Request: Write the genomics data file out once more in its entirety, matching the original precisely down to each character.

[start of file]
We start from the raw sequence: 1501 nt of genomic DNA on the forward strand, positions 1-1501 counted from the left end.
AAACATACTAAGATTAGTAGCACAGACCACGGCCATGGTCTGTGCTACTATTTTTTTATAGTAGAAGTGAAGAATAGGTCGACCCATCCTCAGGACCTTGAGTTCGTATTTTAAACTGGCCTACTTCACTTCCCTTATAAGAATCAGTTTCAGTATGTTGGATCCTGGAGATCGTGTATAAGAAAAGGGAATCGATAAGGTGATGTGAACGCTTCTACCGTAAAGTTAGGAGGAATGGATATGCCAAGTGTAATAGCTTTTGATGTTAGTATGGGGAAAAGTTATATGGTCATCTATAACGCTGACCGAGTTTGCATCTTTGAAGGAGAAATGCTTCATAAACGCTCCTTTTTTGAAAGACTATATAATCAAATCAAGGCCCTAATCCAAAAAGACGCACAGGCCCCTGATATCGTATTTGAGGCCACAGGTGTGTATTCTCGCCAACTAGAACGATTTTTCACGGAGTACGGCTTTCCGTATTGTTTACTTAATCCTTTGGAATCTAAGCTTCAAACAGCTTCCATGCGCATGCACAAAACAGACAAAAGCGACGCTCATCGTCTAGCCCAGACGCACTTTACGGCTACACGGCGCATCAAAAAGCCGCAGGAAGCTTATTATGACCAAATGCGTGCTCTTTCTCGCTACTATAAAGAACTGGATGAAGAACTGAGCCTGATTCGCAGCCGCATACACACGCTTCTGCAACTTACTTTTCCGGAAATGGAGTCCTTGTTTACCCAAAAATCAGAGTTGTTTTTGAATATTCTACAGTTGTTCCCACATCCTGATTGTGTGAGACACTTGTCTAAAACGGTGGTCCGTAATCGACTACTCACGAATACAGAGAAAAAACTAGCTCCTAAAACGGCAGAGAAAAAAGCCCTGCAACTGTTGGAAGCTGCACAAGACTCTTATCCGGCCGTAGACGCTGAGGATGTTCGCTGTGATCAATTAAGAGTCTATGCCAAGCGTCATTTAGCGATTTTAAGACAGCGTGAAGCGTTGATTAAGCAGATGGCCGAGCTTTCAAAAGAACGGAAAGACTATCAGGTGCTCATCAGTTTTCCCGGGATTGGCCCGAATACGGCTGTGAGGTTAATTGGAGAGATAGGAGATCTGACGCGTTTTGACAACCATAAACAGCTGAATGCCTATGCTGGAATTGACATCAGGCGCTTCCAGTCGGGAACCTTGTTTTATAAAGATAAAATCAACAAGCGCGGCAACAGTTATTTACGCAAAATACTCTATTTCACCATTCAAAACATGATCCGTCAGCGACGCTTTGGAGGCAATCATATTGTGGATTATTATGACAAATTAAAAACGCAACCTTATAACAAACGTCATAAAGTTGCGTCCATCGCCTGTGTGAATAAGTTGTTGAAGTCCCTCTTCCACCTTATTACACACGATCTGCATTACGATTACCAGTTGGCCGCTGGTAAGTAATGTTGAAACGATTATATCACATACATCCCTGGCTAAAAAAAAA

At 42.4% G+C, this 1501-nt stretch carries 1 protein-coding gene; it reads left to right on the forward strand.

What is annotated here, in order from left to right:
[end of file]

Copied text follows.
We start from the raw sequence: 1501 nt of genomic DNA on the forward strand, positions 1-1501 counted from the left end.
AAACATACTAAGATTAGTAGCACAGACCACGGCCATGGTCTGTGCTACTATTTTTTTATAGTAGAAGTGAAGAATAGGTCGACCCATCCTCAGGACCTTGAGTTCGTATTTTAAACTGGCCTACTTCACTTCCCTTATAAGAATCAGTTTCAGTATGTTGGATCCTGGAGATCGTGTATAAGAAAAGGGAATCGATAAGGTGATGTGAACGCTTCTACCGTAAAGTTAGGAGGAATGGATATGCCAAGTGTAATAGCTTTTGATGTTAGTATGGGGAAAAGTTATATGGTCATCTATAACGCTGACCGAGTTTGCATCTTTGAAGGAGAAATGCTTCATAAACGCTCCTTTTTTGAAAGACTATATAATCAAATCAAGGCCCTAATCCAAAAAGACGCACAGGCCCCTGATATCGTATTTGAGGCCACAGGTGTGTATTCTCGCCAACTAGAACGATTTTTCACGGAGTACGGCTTTCCGTATTGTTTACTTAATCCTTTGGAATCTAAGCTTCAAACAGCTTCCATGCGCATGCACAAAACAGACAAAAGCGACGCTCATCGTCTAGCCCAGACGCACTTTACGGCTACACGGCGCATCAAAAAGCCGCAGGAAGCTTATTATGACCAAATGCGTGCTCTTTCTCGCTACTATAAAGAACTGGATGAAGAACTGAGCCTGATTCGCAGCCGCATACACACGCTTCTGCAACTTACTTTTCCGGAAATGGAGTCCTTGTTTACCCAAAAATCAGAGTTGTTTTTGAATATTCTACAGTTGTTCCCACATCCTGATTGTGTGAGACACTTGTCTAAAACGGTGGTCCGTAATCGACTACTCACGAATACAGAGAAAAAACTAGCTCCTAAAACGGCAGAGAAAAAAGCCCTGCAACTGTTGGAAGCTGCACAAGACTCTTATCCGGCCGTAGACGCTGAGGATGTTCGCTGTGATCAATTAAGAGTCTATGCCAAGCGTCATTTAGCGATTTTAAGACAGCGTGAAGCGTTGATTAAGCAGATGGCCGAGCTTTCAAAAGAACGGAAAGACTATCAGGTGCTCATCAGTTTTCCCGGGATTGGCCCGAATACGGCTGTGAGGTTAATTGGAGAGATAGGAGATCTGACGCGTTTTGACAACCATAAACAGCTGAATGCCTATGCTGGAATTGACATCAGGCGCTTCCAGTCGGGAACCTTGTTTTATAAAGATAAAATCAACAAGCGCGGCAACAGTTATTTACGCAAAATACTCTATTTCACCATTCAAAACATGATCCGTCAGCGACGCTTTGGAGGCAATCATATTGTGGATTATTATGACAAATTAAAAACGCAACCTTATAACAAACGTCATAAAGTTGCGTCCATCGCCTGTGTGAATAAGTTGTTGAAGTCCCTCTTCCACCTTATTACACACGATCTGCATTACGATTACCAGTTGGCCGCTGGTAAGTAATGTTGAAACGATTATATCACATACATCCCTGGCTAAAAAAAAA

At 42.4% G+C, this 1501-nt stretch carries 1 protein-coding gene; it reads left to right on the forward strand.

What is annotated here, in order from left to right: